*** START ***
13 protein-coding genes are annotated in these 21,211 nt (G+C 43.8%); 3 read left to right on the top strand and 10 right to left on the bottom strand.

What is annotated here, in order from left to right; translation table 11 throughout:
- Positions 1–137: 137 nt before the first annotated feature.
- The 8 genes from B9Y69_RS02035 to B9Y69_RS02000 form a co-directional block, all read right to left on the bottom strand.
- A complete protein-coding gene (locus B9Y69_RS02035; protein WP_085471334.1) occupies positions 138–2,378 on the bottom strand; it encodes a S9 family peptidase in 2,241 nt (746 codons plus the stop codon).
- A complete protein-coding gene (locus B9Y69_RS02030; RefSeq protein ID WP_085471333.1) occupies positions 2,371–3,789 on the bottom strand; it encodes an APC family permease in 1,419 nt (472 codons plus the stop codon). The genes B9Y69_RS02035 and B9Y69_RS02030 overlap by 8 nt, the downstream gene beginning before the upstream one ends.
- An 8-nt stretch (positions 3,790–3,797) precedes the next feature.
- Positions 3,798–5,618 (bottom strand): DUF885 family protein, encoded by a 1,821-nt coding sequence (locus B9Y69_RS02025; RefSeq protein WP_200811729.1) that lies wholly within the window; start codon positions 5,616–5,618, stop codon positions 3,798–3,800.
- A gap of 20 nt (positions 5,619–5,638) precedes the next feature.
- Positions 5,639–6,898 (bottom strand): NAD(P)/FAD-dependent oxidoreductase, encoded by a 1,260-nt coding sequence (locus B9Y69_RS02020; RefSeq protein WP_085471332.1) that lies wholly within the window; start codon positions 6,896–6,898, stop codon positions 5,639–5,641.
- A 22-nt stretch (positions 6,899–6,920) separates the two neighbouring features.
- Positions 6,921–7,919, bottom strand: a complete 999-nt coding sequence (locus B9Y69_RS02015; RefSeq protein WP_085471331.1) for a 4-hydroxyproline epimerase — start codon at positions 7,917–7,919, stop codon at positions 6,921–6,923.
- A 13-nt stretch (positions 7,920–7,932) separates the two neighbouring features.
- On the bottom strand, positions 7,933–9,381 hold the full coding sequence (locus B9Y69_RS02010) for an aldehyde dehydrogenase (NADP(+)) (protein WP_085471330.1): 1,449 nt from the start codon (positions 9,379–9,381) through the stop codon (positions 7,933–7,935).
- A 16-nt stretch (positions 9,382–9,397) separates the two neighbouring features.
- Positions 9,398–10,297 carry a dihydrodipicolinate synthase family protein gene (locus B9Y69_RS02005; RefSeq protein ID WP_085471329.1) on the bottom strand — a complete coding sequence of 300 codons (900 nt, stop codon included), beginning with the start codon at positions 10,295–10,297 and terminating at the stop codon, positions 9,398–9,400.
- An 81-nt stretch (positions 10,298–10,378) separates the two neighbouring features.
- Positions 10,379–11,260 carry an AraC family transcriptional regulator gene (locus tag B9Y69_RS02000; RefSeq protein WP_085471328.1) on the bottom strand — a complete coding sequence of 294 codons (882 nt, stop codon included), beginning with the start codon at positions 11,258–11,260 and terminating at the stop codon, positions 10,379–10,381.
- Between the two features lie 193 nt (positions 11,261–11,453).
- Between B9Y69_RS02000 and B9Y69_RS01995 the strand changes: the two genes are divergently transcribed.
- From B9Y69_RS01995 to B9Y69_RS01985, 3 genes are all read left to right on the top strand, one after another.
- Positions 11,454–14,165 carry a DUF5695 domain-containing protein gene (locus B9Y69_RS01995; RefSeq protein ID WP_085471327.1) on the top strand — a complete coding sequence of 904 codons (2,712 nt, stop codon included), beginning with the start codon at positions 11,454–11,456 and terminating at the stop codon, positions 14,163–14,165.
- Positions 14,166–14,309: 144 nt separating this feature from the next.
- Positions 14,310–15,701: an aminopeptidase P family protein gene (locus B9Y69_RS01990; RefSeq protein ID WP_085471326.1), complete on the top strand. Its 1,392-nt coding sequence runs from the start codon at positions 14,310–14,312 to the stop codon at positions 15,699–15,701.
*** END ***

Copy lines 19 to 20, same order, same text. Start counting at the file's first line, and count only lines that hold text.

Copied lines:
- Between the two features lie 193 nt (positions 11,261–11,453).
- Between B9Y69_RS02000 and B9Y69_RS01995 the strand changes: the two genes are divergently transcribed.